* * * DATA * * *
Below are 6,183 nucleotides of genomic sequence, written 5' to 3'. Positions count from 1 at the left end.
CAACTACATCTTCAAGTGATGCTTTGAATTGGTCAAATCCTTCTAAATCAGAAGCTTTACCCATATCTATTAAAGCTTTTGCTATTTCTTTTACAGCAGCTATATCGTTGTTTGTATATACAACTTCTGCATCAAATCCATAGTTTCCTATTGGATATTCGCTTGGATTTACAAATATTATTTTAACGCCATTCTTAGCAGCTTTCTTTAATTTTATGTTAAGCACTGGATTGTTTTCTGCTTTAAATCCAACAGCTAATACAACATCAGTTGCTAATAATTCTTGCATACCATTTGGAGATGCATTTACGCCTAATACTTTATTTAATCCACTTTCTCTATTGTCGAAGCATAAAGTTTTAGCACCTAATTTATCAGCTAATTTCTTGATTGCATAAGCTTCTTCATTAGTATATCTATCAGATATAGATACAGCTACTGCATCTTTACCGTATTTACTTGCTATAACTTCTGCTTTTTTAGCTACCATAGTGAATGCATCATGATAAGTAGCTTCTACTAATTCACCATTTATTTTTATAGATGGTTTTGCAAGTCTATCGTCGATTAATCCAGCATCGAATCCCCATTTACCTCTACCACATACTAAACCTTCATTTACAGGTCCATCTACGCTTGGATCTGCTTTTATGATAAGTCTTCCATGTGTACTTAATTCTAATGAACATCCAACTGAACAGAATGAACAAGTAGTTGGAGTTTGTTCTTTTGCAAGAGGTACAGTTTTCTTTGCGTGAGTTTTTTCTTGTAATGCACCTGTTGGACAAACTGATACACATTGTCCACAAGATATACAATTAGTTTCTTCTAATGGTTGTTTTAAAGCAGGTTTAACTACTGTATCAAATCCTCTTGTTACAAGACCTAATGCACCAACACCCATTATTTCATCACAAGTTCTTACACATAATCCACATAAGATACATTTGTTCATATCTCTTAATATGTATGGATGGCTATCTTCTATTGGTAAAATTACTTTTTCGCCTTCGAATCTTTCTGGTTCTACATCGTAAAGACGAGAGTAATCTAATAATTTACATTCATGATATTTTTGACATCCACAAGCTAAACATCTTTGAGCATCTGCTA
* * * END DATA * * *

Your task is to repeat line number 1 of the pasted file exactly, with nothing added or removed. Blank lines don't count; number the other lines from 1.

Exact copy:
Below are 6,183 nucleotides of genomic sequence, written 5' to 3'. Positions count from 1 at the left end.